SpaceX’s CTO of propulsion retired. Now he wants to go to Mars.

'I found when I stopped creating, I didn't feel right.'

Tom Mueller is a self-described race car guy. Upon retiring from his role as CTO of Propulsion at SpaceX in November 2020, he “mostly wanted to go racing and ride dirt bikes and travel,” he said in a recent interview. Mueller, who is 61, was putting behind him a storied career: While at SpaceX, he led the development of the Merlin rocket engine, which powers the Falcon 9 rocket, and the Draco engines that power the Dragon spacecraft.

Retirement was the plan — but plans don’t always work out as intended.

As soon as he retired, Mueller, who is widely considered one of the leading experts of propulsion alive today, started sketching up a small thruster. That thruster now has a name, “Rigel,” after the blue supergiant in the constellation Orion. It’s become a cornerstone of Mueller’s new startup, Impulse Space, which he founded in September 2021. With the new venture, Mueller wants Impulse to be the go-to option for cost-effective, efficient in-space transportation.

“It was going to be just for fun and not too serious, but then some ex-SpaceX people started talking [to me] and wanted to help and all of the sudden it became real,” he said. “Now it’s full on.”

Rigel thruster Impulse Space

The Rigel thruster firing in the Mojave. image Credits: Impulse Space

To Mars

“Full on” might be an understatement. Impulse has raised a notable amount of money for such a young space startup, including a $20 million seed round led by Peter Thiel’s Founders Fund and a subsequent $10 million investment from VC firm Lux Capital. Given Mueller’s resume, he didn’t have to search very hard — or at all — for people willing to put their cash behind his ideas.

“Somebody asked me, ‘How long after you incorporated Impulse did it take for investors to want to give you money? And I said, ‘Well actually, I incorporated Impulse because I had investors tell me they wanted to fund me,” Mueller said.

Nor has Impulse had too much trouble finding talent. The startup has now grown to around 40 people, with many on the technical leadership team, such as Kevin Miller, VP of Propulsion, George Ketigian, VP of Integration, and Paul Seebacher, VP of Manufacturing, with prior experience at SpaceX. Impulse’s COO, Barry Matsumori, also had a nearly four-year stint at SpaceX as the SVP of Sales and Business Development.

Impulse made the ambitious announcement earlier this month that it would be attempting a Mars mission with Relativity Space. The two companies, neither of which have yet to send their respective technologies to orbit, want to launch as soon as 2024. It was Relativity’s idea, Mueller said. He recounted how Zach Dunn, Relativity’s SVP of Engineering and Manufacturing and former SpaceX-er, approached Mueller about the mission. (Mueller and Dunn go way back, with Mueller hiring him for an internship at SpaceX.)

Impulse Space Mars Lander

The Mars Lander. Image Credits: Impulse Space

“[Dunn] goes, ‘Are you in?’ I just thought it was the coolest thing. It was kind of scary — super scary, super hard, but I think we’re the right guys to do it. I actually feel better if I’m kind of scared.”

The agreement between Impulse and Relativity is through 2029. If they don’t make the 2024 launch date, they’ll have another opportunity when the stars (literally) next align, in 2026. Relativity will be providing the launch vehicle, its heavy-lift Terran R rocket, while Impulse will be building a Mars cruise vehicle spacecraft, entry capsule and lander.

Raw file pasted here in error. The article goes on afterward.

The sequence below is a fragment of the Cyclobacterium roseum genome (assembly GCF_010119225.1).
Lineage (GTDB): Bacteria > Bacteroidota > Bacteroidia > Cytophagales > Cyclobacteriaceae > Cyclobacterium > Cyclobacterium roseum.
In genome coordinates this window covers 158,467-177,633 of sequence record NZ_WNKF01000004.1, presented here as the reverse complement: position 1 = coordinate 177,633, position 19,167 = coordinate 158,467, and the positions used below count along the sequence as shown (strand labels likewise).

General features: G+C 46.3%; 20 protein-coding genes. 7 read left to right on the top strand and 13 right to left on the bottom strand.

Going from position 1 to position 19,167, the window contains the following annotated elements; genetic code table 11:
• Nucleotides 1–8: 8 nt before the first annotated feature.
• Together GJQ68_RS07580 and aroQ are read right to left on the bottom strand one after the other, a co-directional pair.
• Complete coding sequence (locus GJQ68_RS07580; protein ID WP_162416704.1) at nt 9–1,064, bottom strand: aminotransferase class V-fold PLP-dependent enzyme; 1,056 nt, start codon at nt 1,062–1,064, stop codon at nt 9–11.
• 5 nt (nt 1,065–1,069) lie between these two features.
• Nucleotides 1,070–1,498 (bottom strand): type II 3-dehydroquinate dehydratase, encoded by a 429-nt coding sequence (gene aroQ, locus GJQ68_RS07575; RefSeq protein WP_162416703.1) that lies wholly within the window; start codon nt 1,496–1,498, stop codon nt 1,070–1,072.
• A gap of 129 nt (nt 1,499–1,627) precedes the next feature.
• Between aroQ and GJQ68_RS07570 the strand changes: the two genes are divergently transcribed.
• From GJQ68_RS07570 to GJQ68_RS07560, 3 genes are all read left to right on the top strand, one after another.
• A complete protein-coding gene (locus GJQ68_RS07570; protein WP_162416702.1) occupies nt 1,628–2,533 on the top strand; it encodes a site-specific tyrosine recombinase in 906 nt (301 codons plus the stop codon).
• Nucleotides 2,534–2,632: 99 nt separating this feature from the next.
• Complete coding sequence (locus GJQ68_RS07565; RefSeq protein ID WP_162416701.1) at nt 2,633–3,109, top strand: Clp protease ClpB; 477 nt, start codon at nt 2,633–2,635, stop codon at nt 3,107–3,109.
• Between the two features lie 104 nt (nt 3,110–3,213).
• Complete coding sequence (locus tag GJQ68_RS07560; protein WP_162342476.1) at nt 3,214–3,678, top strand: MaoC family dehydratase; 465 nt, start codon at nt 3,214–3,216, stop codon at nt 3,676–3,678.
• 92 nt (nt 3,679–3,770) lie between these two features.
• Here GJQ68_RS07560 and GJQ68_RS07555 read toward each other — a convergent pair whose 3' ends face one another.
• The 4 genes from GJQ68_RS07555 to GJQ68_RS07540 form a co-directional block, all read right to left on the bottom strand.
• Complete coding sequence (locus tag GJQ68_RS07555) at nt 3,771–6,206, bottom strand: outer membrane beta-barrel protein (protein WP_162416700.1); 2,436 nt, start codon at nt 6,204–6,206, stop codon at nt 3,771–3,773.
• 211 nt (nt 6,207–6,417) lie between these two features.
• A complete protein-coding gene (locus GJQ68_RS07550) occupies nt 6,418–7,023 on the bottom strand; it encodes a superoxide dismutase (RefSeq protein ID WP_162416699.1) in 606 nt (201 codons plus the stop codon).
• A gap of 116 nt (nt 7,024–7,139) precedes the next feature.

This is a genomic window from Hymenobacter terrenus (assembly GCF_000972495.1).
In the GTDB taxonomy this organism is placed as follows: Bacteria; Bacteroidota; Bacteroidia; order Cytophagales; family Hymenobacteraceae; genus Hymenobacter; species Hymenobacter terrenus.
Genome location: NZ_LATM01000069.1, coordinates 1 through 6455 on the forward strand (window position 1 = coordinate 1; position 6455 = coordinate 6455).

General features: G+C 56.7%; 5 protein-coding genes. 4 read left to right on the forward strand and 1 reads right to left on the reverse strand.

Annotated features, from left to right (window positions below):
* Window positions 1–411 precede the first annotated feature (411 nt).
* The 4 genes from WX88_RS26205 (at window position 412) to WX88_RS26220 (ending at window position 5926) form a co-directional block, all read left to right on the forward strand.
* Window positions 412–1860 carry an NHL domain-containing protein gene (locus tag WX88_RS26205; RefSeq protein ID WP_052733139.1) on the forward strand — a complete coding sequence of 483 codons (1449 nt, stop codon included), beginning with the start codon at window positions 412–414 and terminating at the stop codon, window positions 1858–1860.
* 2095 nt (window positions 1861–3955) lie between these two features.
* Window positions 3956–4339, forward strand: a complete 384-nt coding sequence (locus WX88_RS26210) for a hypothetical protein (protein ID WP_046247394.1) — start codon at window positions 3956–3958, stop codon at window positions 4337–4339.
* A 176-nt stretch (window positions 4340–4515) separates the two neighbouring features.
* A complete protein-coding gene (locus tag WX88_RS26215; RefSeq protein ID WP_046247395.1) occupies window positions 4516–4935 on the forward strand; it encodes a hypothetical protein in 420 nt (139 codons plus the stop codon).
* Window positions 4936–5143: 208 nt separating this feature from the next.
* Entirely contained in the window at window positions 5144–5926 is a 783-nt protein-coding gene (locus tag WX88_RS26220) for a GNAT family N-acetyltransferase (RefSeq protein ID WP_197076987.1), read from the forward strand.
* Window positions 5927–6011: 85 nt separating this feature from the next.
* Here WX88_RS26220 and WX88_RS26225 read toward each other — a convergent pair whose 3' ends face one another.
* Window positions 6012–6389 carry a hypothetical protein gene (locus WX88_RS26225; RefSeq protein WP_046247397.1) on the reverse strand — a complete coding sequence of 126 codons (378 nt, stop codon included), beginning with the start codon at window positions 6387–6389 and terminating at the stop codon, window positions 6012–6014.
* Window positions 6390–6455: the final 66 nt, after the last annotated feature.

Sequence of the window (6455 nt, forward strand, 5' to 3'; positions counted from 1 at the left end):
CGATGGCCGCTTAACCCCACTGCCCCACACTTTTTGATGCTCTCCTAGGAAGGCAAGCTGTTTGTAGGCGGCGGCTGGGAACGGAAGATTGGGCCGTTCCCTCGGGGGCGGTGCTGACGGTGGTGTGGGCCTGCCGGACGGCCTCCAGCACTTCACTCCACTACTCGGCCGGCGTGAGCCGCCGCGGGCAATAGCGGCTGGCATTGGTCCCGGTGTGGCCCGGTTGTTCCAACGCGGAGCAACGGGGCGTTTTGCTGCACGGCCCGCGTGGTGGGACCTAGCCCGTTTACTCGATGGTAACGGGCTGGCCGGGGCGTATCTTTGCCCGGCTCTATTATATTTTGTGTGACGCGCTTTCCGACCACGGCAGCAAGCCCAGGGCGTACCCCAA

If all goes to plan, the Mars mission will not be Impulse’s first mission. The company wants to fly an orbital transport vehicle late next year and is at work in the meantime running tests on the Rigel engine, making and testing valves, the avionics suite and more. And while Mars will likely be the most challenging mission on Impulse’s docket, Mueller has shown he is not the type to be cowed by a challenge.

A noble goal

Much of Mueller’s vision for Impulse is premised on launch becoming extremely low cost, and as a result, there being a lot of payloads in space that need to be moved around. He likened fully reusable heavy-lift rockets like Starship, Terran R and Rocket Lab’s Neutron to the internet in the early ‘90s. “People don’t know really what it’s going to do or what it’s all about or what the real killer apps are,” he said.

Terran R will have a 20,000-kilogram payload capacity and Neutron will be capable of sending 13,000-kilograms to orbit. If SpaceX can pull it off, each Starship launch will be able to carry a staggering 100-150 tons. The possibilities that could arise from such a paradigm-shift in launch are hard to even conceive.

“I think that we’re going be surprised how much is going to change in space to be able to put so much cargo up at so low cost,” Mueller added.

Relativity CEO Tim Ellis and SpaceX CEO Elon Musk have each separately talked about a vision for the future of humanity as one that is multiplanetary — in numerous public statements, Musk has summed up his mission as one to “extend the light of consciousness” in the cosmos — and Mueller is clearly on board to go to the Red Planet. But he said he’s also motivated by things slightly closer to home.

He pointed to the moon and the potential for a lunar and cis-lunar economy to help offload the resources of Earth. There are many valuable elements present on and below the Moon’s surface, as well as water and ice. Myriad startups, as well as the world’s major space agencies, have started eyeing up ways to exploit those resources. Mueller said he wanted to help build a future where heavy industry and power generation, two sectors that are notable for their carbon emissions, can move into space.

“That’s like my noble goal,” he said. “It may not happen in my lifetime, but I think helping establish a low-cost reliable transportation network in space can help get it started.”